On the last day of class, students made oral presentations of their work which revealed how deeply personal this topic was in some of their lives. We were very surprised by one student's presentation on a drug treatment center. Throughout the term he had been very critical of the poor, and on the last day he revealed that he himself had overcome poverty and heroin addiction. One young woman, who seemed very uncomfortable in the academic setting, wrote about the experience of her friend who at 18 years of age left home and became a stripper to support herself. She described the cheap, roach-infested apartment she rented in a neighborhood full of drug dealers, prostitutes, and bad cops. While others wrote about issues such as predatory lending (e.g. payday loan shops) and educational attainment among Native Americans, these two students' projects demonstrate the power of community-based learning as a vehicle for teaching about social justice in a way that integrates experiential and abstract knowledge. Students became much more aware of the immediate impact of poverty on our local urban community as a result of researching and writing the newsletter.
This kind of learning experience is especially important in educational programs that train future leaders in public policy fields such as urban planning, public health, social work, and economics. Ryan, an urban planning graduate student from a working-class background, expressed this sentiment in a letter supporting my tenure application: "Urban planning students are likely to come from a middle or upper middle class background and when they enter the professional field they are likely to experience pressures to work to the benefit of this same community. It is therefore vital for them to receive an in depth education about the causes and consequences of poverty ... and how to address social equity concerns..... her unique and important perspective ... deserves recognition."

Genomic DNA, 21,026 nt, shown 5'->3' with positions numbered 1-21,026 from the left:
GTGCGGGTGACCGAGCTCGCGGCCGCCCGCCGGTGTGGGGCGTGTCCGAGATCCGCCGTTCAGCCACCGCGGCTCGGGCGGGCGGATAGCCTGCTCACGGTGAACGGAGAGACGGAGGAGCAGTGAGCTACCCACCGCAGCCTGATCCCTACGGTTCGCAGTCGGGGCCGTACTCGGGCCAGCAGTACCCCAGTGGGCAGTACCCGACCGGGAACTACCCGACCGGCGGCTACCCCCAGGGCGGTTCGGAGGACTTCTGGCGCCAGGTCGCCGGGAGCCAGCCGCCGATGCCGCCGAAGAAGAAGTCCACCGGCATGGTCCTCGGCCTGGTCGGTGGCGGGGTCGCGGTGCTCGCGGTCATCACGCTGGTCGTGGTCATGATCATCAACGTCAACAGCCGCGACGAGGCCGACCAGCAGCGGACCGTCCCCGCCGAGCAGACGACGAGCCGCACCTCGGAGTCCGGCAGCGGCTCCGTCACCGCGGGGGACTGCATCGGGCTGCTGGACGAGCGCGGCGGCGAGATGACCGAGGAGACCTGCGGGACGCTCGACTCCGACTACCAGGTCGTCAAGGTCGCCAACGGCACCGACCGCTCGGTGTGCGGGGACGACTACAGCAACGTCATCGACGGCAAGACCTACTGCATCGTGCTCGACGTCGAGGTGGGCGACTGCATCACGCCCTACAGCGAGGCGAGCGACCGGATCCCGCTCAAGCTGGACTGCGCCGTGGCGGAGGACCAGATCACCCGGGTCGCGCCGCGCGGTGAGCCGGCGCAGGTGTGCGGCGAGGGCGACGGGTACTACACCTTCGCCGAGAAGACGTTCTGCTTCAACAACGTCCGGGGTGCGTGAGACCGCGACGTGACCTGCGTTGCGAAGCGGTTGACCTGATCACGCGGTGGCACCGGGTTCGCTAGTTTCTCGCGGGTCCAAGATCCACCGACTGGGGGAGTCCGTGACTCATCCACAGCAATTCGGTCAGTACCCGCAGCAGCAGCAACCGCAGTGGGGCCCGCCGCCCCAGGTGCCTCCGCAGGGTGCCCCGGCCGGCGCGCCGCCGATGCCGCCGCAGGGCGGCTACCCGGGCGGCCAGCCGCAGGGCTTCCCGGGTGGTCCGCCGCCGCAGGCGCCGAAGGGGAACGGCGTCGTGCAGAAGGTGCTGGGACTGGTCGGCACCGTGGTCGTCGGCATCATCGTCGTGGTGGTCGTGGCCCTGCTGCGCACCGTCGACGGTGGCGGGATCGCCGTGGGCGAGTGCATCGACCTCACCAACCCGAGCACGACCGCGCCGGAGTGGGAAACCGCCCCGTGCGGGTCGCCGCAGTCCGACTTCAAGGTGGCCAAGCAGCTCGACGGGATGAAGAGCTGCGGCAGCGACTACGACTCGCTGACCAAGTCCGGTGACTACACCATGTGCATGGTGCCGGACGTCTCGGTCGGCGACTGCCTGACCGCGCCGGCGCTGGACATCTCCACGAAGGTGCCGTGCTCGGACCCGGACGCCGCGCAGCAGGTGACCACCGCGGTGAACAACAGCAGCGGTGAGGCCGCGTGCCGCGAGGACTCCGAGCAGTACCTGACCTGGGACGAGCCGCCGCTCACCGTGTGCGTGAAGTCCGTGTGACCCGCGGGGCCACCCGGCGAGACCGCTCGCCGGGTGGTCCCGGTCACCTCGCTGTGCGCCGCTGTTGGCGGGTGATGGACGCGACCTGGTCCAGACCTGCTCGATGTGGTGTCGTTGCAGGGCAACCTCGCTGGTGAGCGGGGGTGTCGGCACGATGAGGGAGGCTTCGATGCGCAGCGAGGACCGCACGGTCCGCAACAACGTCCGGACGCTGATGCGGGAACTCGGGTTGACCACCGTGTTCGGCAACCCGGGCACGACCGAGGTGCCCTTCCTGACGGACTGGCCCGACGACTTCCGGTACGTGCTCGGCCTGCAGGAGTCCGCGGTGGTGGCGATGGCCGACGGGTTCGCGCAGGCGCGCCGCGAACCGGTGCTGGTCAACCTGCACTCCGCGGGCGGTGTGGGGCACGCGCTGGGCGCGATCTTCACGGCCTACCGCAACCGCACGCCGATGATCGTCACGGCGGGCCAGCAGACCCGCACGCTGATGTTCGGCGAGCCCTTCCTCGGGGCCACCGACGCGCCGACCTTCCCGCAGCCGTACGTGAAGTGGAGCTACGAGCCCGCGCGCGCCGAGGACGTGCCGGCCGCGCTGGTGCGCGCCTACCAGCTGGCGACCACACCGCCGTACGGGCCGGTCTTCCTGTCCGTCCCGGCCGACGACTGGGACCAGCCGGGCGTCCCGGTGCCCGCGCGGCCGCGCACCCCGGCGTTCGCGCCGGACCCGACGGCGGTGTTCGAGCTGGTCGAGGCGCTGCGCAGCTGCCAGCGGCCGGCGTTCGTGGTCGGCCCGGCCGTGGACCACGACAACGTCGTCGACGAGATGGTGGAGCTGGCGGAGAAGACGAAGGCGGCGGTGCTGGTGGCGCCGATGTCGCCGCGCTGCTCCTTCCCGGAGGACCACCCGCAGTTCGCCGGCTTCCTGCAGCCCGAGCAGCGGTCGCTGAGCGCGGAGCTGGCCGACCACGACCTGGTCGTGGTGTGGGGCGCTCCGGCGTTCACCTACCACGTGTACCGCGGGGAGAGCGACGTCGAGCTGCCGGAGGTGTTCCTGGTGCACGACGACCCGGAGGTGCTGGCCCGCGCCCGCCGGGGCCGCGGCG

Community-based learning has enriched the quality of my teaching, reduced the sense of isolation I feel on campus, and allowed me to engage with social justice issues. It has enabled me not just to survive, but to thrive in the academic environment. Colleges and universities that seek to diversify the class and cultural backgrounds of their faculty (and students) should consider the ways in which community-based learning can be used as an adaptive mechanism. The challenges of an academic career are stressful even for those who possess the racial or ethnic, class, and gender attributes of the dominant cultural group on campus. Those not in the dominant group must succeed professionally and also adapt to the mainstream culture of the academic work environment, which has changed little in the past thirty years, despite the rhetoric of diversity and inclusion. I do not claim that community-based learning will help all faculty and students of non-traditional backgrounds adjust to academic life. I do think it can be especially helpful to those who have a keen passion for social justice.
Casey, J.G. (2005). Diversity, Discourse, and the Working-Class Student. Academe, 91:4, 33-37.
Sherraden, M.W. (1991). Assets and the Poor: A New American Welfare Policy. Armonk, N.Y.: M.E. Sharpe.
Tannenbaum, S.C., & Berrett, R.D. (2005). Relevance of Service-Learning in College Courses. Academic Exchange Quarterly, 9:1.
Karen J. Gibson, Portland State University, Oregon
Gibson, Ph.D. is a professor in the Nohad A. Toulan School of Urban Studies and Planning.
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|Author:||Gibson, Karen J.|
|Publication:||Academic Exchange Quarterly|
|Date:||Mar 22, 2006|